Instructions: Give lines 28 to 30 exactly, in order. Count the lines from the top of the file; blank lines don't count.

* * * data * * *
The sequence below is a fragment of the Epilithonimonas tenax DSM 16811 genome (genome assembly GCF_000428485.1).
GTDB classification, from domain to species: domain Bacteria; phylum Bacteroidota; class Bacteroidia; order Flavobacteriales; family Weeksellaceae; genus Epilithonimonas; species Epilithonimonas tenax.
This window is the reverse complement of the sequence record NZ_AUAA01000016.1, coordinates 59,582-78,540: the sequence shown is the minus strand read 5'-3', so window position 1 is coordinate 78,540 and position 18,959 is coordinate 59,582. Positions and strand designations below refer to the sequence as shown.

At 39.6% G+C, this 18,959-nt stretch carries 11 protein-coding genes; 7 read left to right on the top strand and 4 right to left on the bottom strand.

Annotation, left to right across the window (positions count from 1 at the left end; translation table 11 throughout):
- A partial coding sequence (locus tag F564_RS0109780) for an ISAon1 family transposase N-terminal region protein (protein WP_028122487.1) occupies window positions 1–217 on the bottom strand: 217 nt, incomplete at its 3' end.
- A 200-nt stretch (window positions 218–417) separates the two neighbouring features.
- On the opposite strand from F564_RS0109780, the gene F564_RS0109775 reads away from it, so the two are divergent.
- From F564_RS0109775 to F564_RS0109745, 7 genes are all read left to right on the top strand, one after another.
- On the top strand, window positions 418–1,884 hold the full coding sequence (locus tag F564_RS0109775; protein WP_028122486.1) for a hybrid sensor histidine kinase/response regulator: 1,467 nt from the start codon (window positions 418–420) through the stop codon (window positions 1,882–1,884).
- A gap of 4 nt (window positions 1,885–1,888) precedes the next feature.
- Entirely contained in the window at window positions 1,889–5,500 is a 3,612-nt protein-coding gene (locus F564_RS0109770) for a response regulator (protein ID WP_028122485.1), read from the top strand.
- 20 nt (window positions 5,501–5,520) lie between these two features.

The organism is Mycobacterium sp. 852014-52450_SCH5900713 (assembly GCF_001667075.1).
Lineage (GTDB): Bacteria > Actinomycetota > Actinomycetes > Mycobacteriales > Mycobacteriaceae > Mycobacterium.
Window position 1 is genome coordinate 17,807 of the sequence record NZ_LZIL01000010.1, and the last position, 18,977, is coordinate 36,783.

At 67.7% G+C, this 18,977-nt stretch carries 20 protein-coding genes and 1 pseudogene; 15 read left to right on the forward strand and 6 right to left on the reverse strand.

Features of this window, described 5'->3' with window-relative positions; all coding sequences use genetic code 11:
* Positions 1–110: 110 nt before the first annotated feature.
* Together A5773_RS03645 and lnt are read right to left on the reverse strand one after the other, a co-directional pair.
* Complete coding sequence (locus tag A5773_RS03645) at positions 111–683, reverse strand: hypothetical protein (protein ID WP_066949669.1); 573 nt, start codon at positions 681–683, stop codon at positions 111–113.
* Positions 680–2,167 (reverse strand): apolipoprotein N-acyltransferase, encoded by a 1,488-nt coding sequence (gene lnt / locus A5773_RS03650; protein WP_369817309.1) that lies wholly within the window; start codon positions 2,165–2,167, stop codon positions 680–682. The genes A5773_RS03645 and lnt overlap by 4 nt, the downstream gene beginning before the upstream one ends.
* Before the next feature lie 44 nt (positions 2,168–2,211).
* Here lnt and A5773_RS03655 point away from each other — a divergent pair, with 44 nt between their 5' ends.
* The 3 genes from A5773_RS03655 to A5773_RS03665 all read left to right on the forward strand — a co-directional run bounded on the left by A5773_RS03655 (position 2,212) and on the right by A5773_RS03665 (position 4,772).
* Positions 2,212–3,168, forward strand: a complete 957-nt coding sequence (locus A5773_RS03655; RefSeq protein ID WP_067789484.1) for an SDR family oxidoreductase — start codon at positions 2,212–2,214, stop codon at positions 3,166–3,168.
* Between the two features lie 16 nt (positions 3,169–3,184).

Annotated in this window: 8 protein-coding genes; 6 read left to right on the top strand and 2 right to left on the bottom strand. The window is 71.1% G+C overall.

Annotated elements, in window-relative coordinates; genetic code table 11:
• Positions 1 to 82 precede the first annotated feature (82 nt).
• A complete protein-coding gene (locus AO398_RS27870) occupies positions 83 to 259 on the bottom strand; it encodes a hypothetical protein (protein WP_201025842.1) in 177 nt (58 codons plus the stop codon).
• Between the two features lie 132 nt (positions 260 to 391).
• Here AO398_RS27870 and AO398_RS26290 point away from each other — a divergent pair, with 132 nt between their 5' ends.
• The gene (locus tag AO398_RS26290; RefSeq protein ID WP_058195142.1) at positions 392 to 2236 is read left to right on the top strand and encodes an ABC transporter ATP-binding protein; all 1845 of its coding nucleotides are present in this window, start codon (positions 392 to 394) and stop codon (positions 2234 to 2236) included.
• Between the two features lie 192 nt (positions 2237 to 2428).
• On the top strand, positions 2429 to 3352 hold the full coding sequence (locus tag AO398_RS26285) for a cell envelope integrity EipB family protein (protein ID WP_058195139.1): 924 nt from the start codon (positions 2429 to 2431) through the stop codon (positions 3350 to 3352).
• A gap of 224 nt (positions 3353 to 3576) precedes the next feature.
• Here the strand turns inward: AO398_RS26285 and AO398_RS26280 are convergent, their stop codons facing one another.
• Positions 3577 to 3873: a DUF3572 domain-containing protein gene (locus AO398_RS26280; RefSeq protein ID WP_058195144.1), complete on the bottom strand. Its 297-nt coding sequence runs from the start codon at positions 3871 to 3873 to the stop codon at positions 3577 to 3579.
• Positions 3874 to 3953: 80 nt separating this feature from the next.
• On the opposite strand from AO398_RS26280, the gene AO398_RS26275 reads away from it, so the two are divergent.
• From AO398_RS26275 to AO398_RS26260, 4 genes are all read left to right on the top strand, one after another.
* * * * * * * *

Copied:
Annotated in this window: 8 protein-coding genes; 6 read left to right on the top strand and 2 right to left on the bottom strand. The window is 71.1% G+C overall.

Annotated elements, in window-relative coordinates; genetic code table 11:
• Positions 1 to 82 precede the first annotated feature (82 nt).